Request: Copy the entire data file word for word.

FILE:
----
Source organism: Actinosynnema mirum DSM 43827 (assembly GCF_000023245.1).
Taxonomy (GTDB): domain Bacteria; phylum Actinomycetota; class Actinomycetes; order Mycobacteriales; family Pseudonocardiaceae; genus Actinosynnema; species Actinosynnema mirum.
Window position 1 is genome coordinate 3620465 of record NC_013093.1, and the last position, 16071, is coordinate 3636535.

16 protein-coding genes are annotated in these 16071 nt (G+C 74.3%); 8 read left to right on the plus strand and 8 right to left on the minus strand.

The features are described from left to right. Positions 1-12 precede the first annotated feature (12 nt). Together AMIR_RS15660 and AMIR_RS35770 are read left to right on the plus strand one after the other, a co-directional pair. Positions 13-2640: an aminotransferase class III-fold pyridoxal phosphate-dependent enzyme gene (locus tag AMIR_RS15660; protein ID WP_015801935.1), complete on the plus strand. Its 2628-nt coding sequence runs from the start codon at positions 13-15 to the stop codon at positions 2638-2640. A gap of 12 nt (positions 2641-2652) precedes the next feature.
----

Source organism: Actinosynnema mirum DSM 43827 (assembly GCF_000023245.1).
Taxonomy (GTDB): domain Bacteria; phylum Actinomycetota; class Actinomycetes; order Mycobacteriales; family Pseudonocardiaceae; genus Actinosynnema; species Actinosynnema mirum.
Window position 1 is genome coordinate 3620465 of record NC_013093.1, and the last position, 16071, is coordinate 3636535.

16 protein-coding genes are annotated in these 16071 nt (G+C 74.3%); 8 read left to right on the plus strand and 8 right to left on the minus strand.

The features are described from left to right. Positions 1-12 precede the first annotated feature (12 nt). Together AMIR_RS15660 and AMIR_RS35770 are read left to right on the plus strand one after the other, a co-directional pair. Positions 13-2640: an aminotransferase class III-fold pyridoxal phosphate-dependent enzyme gene (locus tag AMIR_RS15660; protein ID WP_015801935.1), complete on the plus strand. Its 2628-nt coding sequence runs from the start codon at positions 13-15 to the stop codon at positions 2638-2640. A gap of 12 nt (positions 2641-2652) precedes the next feature.